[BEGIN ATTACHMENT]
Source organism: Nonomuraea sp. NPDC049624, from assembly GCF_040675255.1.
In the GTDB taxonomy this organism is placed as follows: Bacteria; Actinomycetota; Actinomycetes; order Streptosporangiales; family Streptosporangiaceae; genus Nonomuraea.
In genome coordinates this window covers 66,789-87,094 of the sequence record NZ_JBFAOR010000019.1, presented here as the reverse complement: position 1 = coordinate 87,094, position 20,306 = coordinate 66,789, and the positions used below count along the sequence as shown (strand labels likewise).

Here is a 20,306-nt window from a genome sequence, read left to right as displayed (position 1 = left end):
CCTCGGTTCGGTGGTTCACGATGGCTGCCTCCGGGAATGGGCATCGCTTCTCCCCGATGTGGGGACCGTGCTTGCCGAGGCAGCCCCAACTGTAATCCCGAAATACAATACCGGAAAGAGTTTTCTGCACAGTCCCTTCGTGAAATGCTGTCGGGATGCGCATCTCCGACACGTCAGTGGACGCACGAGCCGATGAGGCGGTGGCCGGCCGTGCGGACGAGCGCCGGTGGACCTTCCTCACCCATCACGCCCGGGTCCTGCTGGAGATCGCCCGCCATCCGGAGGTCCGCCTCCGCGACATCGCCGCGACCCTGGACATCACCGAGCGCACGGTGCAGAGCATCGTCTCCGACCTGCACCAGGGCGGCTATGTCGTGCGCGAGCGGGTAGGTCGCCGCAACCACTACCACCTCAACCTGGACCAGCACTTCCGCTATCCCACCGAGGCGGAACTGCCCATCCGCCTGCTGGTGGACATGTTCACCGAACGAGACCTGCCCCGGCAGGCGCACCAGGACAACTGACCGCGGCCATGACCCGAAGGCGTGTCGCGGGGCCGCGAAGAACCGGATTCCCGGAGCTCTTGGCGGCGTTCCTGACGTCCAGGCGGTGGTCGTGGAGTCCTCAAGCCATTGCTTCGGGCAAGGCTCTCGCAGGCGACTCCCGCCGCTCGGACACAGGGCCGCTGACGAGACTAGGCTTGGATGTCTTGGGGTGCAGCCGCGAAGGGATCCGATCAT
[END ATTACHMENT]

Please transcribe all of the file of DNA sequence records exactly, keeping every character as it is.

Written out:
Source organism: Nonomuraea sp. NPDC049624, from assembly GCF_040675255.1.
In the GTDB taxonomy this organism is placed as follows: Bacteria; Actinomycetota; Actinomycetes; order Streptosporangiales; family Streptosporangiaceae; genus Nonomuraea.
In genome coordinates this window covers 66,789-87,094 of the sequence record NZ_JBFAOR010000019.1, presented here as the reverse complement: position 1 = coordinate 87,094, position 20,306 = coordinate 66,789, and the positions used below count along the sequence as shown (strand labels likewise).

Here is a 20,306-nt window from a genome sequence, read left to right as displayed (position 1 = left end):
CCTCGGTTCGGTGGTTCACGATGGCTGCCTCCGGGAATGGGCATCGCTTCTCCCCGATGTGGGGACCGTGCTTGCCGAGGCAGCCCCAACTGTAATCCCGAAATACAATACCGGAAAGAGTTTTCTGCACAGTCCCTTCGTGAAATGCTGTCGGGATGCGCATCTCCGACACGTCAGTGGACGCACGAGCCGATGAGGCGGTGGCCGGCCGTGCGGACGAGCGCCGGTGGACCTTCCTCACCCATCACGCCCGGGTCCTGCTGGAGATCGCCCGCCATCCGGAGGTCCGCCTCCGCGACATCGCCGCGACCCTGGACATCACCGAGCGCACGGTGCAGAGCATCGTCTCCGACCTGCACCAGGGCGGCTATGTCGTGCGCGAGCGGGTAGGTCGCCGCAACCACTACCACCTCAACCTGGACCAGCACTTCCGCTATCCCACCGAGGCGGAACTGCCCATCCGCCTGCTGGTGGACATGTTCACCGAACGAGACCTGCCCCGGCAGGCGCACCAGGACAACTGACCGCGGCCATGACCCGAAGGCGTGTCGCGGGGCCGCGAAGAACCGGATTCCCGGAGCTCTTGGCGGCGTTCCTGACGTCCAGGCGGTGGTCGTGGAGTCCTCAAGCCATTGCTTCGGGCAAGGCTCTCGCAGGCGACTCCCGCCGCTCGGACACAGGGCCGCTGACGAGACTAGGCTTGGATGTCTTGGGGTGCAGCCGCGAAGGGATCCGATCAT